If a little knowledge is dangerous, where is the man who has so much as to be out of danger? ~Thomas Henry Huxley
NASA is at it again
If there's one thing as sure as death and taxes, it's that NASA managers will make decisions based on, well, something. I can't really say what the basis of their decisions is, although I'm leaning toward Ouija boards. Or pure politics. One is as bad as the other.
If you can't figure out what I'm talking about, it's that NASA has announced that the shuttle will launch July 1 or thereabouts (weather and mechanical issues permitting). But in reports here and here, we learn that the decision was made over the objections of the safety managers. Now, given that the Genesis report was just released and given that the last launch revealed a number of unpleasantries, one would expect that NASA would err on the side of caution. Not NASA Administrator Michael Griffin. “I can't possibly accept every recommendation given to me by every member of my staff, especially when they all don't agree. “ Now, this may be the dumbest statement to come out of NASA since “Better, Faster, Cheaper.”
Mr. Griffin, if you'd ever watched a launch, you'd know that all stations must report “Go” before a launch can go forward. The only unanimity that counts is 100% “Go” answers. One station can put a launch on hold. When your safety managers say, “Hold”, that means something isn't exactly kosher. As I've said before, space flight will never be without risk, but taking potentially foolish risks is becoming something of a habit for NASA.
Apparently, NASA thinks that, in the event of a problem, the crew can hide out in the ISS until a rescue mission can be mounted, presumably by sending a bunch of Soyuz capsules up to ferry back seven people. Exactly how long the ISS can support nine people is open to serious question. I presume that the plan actually intends for Discovery to stay linked to the ISS, but even so, the supplies are intended to support two-man crews, not an entire NASA glee club.
I sincerely hope that the safety people have overestimated the danger. But, even if they haven't, the latest NASA administrator is still an idiot. Hopefully, no one will suffer from his folly.
If something does occur, the investigating commission will have a quick job doing their report. All they'll have to do is cut and paste all the management mistakes from the previous ones.
Postscript -- I wrote this over the weekend. Since then, the Safety Officer and Chief Engineer have issued statements saying everything's cool, the crew will be okay. In one breath the safety people say "there remain issues with the orbiter" and "we should redesign the ice/frost ramp before we fly this mission." They follow by saying "we do not feel ... that these issues are a threat" to the crew. You could sprain your whole face trying to talk out of both sides of your mouth like that. I'm wondering how far behind their backs their arms were twisted to get that left-handed blessing out of them.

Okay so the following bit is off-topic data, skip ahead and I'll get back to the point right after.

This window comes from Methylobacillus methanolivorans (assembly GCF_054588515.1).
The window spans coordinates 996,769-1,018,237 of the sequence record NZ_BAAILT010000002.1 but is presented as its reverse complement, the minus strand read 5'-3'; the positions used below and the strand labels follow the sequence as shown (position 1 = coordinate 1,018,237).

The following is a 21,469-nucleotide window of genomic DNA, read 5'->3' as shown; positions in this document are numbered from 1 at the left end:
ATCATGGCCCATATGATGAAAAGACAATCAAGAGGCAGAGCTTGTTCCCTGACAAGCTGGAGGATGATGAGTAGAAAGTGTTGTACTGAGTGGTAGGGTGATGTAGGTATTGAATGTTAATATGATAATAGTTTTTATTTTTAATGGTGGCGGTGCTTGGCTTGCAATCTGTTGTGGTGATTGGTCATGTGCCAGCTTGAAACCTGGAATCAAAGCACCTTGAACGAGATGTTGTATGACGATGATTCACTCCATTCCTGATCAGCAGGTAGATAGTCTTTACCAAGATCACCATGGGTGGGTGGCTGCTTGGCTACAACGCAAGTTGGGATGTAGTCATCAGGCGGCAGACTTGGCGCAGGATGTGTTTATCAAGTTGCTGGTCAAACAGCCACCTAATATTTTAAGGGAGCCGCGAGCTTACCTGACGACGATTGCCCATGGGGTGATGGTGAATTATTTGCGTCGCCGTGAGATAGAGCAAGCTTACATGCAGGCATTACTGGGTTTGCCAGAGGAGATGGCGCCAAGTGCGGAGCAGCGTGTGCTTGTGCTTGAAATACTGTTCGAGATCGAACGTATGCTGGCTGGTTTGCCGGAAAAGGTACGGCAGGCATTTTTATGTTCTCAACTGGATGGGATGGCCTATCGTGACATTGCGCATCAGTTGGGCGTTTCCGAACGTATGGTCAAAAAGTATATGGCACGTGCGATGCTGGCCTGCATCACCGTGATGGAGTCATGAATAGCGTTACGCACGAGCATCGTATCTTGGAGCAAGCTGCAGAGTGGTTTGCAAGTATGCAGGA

So, what is a planet, anyway?
The International Astronomical Union (IAU) is going to try to clarify the definition of the term “planet,” or, as the article puts it, “propose wording to delineate planets from other small, round objects.” Presumably, this means defining how Jupiter is different from a basketball. Oh, all right, it's a bigger issue than that. Ever since Clyde Tombaugh discovered Pluto, astronomers have been questioning whether it qualified to be a planet. The issues has become far hotter of late because of the discovery of Kuiper Belt objects that are similar if not larger than little Pluto.
I am reminded of a prescient article that appeared in “Astronomy” magazine some years ago. It was entitled “Where Have All the Plutos Gone” and discussed the fact that by theory there should be many more Pluto-sized objects out at the edge of the Solar System. It now has been demonstrated that they are, in fact, out there.
The problem with defining a planet is the vague criteria. Size is hard to use because, beyond the fact that the object should be massive enough to be round, there's no reason to say that a 2000-mile-diameter object is any less of a planet than an 8000-mile rock. Orbit is also an issue. Planetary orbits are supposed to be fairly circular (although still elliptical) and in a similar plane. Some of the debated objects (including Pluto) have more eccentric orbits and don't necessarily stay in the main planetary plane.
So what's the big deal? Well, in the great cosmic scheme of life, it probably isn't all that important, but science is built on clarity of definitions and rules. Vagueness is not just sloppy, it leads to sloppy theories. Defining these objects is important to developing theories about the formation of the Solar Systems.
Which is a cosmic question.
What's in a name?
Russia, Italy, Germany, and Sweden have teamed up to launch an interesting new satellite designed to study dark matter, the stuff we can't see that makes up most of the universe. It's an ambitious project that will hopefully find out information to help better define the nature of universe. However, I think I know now why so many space exploration and science projects are delayed. The name of the satellite is “Payload for Antimatter Matter Exploration and Light-nuclei Astrophysics” or (are you ready for this?) PAMELA.
Can you even imagine how long it took them to come up with a name for the device that would spell Pamela? Probably added a couple of years to the development cycle.